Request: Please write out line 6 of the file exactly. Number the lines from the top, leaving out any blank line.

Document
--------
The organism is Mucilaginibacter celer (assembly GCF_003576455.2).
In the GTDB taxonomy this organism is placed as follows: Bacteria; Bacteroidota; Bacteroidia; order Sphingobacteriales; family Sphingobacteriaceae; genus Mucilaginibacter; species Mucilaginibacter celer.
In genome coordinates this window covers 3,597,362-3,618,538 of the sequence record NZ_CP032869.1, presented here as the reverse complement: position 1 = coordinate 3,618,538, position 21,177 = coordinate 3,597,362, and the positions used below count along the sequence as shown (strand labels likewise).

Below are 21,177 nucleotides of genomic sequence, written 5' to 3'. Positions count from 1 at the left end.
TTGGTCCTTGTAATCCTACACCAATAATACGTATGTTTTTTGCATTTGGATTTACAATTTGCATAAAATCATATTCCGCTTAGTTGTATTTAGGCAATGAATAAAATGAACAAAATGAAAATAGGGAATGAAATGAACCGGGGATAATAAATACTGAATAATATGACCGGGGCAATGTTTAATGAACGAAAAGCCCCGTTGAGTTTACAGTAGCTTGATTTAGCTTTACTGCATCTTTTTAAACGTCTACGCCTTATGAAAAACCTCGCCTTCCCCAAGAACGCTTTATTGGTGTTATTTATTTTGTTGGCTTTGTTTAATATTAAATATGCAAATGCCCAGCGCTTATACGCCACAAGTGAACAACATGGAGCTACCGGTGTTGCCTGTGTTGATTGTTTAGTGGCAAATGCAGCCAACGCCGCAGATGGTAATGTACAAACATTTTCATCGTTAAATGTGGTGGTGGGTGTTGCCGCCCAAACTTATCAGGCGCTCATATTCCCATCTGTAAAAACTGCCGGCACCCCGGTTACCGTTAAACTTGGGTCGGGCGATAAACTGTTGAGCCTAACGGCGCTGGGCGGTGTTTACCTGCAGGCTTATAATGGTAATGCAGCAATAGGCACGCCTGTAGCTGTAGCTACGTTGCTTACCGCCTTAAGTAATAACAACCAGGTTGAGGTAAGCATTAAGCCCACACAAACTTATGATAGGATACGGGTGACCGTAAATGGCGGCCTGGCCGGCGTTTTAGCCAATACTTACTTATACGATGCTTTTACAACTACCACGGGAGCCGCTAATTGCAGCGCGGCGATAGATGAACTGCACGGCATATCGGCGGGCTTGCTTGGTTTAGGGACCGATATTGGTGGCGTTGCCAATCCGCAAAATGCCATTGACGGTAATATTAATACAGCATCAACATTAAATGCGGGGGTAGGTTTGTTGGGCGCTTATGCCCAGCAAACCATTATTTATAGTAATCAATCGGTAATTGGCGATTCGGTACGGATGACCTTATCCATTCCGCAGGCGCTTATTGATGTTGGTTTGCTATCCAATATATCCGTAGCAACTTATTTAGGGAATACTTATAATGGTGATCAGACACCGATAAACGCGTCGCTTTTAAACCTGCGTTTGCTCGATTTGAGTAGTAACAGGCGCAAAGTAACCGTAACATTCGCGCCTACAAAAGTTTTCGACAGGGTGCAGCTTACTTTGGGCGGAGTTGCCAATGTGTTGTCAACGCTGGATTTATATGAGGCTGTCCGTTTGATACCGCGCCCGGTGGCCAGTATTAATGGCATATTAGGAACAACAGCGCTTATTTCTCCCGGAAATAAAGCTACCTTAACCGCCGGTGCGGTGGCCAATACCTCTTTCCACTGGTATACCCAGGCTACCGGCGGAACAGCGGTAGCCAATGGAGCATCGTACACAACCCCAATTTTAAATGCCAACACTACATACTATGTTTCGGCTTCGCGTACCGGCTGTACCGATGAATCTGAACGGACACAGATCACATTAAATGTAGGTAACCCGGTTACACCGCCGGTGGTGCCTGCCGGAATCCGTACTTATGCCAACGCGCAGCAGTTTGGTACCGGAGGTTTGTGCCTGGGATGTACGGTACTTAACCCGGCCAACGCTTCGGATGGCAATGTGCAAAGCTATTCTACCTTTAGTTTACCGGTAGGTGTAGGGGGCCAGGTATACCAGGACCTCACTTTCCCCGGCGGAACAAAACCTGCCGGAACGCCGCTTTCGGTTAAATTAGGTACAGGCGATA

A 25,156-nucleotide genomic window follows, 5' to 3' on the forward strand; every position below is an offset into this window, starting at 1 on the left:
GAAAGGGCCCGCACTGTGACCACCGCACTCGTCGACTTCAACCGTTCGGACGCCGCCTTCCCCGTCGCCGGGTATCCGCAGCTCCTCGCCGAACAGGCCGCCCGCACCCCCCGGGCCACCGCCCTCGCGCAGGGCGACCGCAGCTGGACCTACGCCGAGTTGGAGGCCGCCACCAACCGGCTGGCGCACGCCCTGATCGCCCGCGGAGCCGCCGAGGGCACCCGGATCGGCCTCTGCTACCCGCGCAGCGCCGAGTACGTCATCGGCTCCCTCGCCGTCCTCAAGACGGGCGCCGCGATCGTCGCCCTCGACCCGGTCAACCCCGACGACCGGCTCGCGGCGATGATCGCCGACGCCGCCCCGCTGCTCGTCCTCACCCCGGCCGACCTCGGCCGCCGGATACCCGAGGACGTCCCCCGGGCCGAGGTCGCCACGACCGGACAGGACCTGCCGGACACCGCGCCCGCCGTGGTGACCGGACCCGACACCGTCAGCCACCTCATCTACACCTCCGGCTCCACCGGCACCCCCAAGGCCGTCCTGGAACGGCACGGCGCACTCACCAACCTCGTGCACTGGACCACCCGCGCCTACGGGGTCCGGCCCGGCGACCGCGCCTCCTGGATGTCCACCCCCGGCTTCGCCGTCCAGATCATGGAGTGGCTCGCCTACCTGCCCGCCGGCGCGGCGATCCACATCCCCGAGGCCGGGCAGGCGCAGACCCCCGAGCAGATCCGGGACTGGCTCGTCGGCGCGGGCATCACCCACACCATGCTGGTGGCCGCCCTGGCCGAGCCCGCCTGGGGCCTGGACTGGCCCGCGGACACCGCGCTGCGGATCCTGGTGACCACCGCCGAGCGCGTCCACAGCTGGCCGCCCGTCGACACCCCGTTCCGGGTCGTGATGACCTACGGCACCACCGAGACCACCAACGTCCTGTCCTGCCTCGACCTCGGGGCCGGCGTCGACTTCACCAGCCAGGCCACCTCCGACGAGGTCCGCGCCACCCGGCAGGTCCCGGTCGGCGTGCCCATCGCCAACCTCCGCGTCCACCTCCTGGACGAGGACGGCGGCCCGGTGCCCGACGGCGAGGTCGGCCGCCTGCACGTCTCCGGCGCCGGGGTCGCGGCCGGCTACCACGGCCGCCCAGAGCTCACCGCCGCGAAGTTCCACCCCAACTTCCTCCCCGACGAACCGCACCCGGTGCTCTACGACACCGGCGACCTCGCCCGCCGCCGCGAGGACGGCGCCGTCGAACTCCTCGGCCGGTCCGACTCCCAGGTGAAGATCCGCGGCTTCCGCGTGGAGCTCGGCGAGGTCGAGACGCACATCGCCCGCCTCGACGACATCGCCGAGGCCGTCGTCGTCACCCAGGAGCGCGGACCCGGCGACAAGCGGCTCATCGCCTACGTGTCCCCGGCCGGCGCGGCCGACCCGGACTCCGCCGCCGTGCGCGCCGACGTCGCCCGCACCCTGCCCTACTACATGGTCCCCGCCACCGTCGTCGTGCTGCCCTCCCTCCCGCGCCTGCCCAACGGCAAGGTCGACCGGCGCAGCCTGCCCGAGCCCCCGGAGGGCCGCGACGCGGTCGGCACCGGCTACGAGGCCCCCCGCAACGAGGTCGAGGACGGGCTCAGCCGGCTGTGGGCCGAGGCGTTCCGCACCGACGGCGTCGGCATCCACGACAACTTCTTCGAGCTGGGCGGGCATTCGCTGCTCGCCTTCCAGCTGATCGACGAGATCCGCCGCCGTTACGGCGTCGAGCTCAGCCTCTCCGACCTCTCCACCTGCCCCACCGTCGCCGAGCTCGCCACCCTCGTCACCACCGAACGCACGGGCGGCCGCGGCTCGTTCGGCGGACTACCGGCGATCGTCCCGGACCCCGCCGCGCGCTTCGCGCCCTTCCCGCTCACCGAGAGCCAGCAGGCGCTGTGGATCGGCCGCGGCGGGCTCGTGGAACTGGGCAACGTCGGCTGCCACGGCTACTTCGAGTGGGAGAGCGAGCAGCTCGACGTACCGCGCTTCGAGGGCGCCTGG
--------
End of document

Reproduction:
A 25,156-nucleotide genomic window follows, 5' to 3' on the forward strand; every position below is an offset into this window, starting at 1 on the left: